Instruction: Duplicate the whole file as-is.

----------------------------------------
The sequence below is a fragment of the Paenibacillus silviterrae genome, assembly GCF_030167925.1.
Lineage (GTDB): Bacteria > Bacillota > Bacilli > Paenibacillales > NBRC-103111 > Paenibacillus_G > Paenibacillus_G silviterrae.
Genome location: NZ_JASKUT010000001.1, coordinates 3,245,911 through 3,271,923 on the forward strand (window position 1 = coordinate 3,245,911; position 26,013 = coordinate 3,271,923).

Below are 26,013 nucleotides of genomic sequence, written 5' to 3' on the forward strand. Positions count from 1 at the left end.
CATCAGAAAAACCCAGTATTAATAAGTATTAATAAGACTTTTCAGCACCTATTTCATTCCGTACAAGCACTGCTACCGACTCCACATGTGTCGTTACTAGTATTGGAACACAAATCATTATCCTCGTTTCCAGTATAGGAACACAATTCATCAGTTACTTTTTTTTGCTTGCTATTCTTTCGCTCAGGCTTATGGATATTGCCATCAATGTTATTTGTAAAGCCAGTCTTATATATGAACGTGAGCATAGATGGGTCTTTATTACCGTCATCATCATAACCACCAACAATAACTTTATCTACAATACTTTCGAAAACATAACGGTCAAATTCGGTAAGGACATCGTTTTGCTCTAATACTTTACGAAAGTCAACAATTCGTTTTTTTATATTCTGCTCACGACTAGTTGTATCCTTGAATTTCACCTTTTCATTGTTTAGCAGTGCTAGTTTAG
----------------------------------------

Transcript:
The sequence below is a fragment of the Paenibacillus silviterrae genome, assembly GCF_030167925.1.
Lineage (GTDB): Bacteria > Bacillota > Bacilli > Paenibacillales > NBRC-103111 > Paenibacillus_G > Paenibacillus_G silviterrae.
Genome location: NZ_JASKUT010000001.1, coordinates 3,245,911 through 3,271,923 on the forward strand (window position 1 = coordinate 3,245,911; position 26,013 = coordinate 3,271,923).

Below are 26,013 nucleotides of genomic sequence, written 5' to 3' on the forward strand. Positions count from 1 at the left end.
CATCAGAAAAACCCAGTATTAATAAGTATTAATAAGACTTTTCAGCACCTATTTCATTCCGTACAAGCACTGCTACCGACTCCACATGTGTCGTTACTAGTATTGGAACACAAATCATTATCCTCGTTTCCAGTATAGGAACACAATTCATCAGTTACTTTTTTTTGCTTGCTATTCTTTCGCTCAGGCTTATGGATATTGCCATCAATGTTATTTGTAAAGCCAGTCTTATATATGAACGTGAGCATAGATGGGTCTTTATTACCGTCATCATCATAACCACCAACAATAACTTTATCTACAATACTTTCGAAAACATAACGGTCAAATTCGGTAAGGACATCGTTTTGCTCTAATACTTTACGAAAGTCAACAATTCGTTTTTTTATATTCTGCTCACGACTAGTTGTATCCTTGAATTTCACCTTTTCATTGTTTAGCAGTGCTAGTTTAG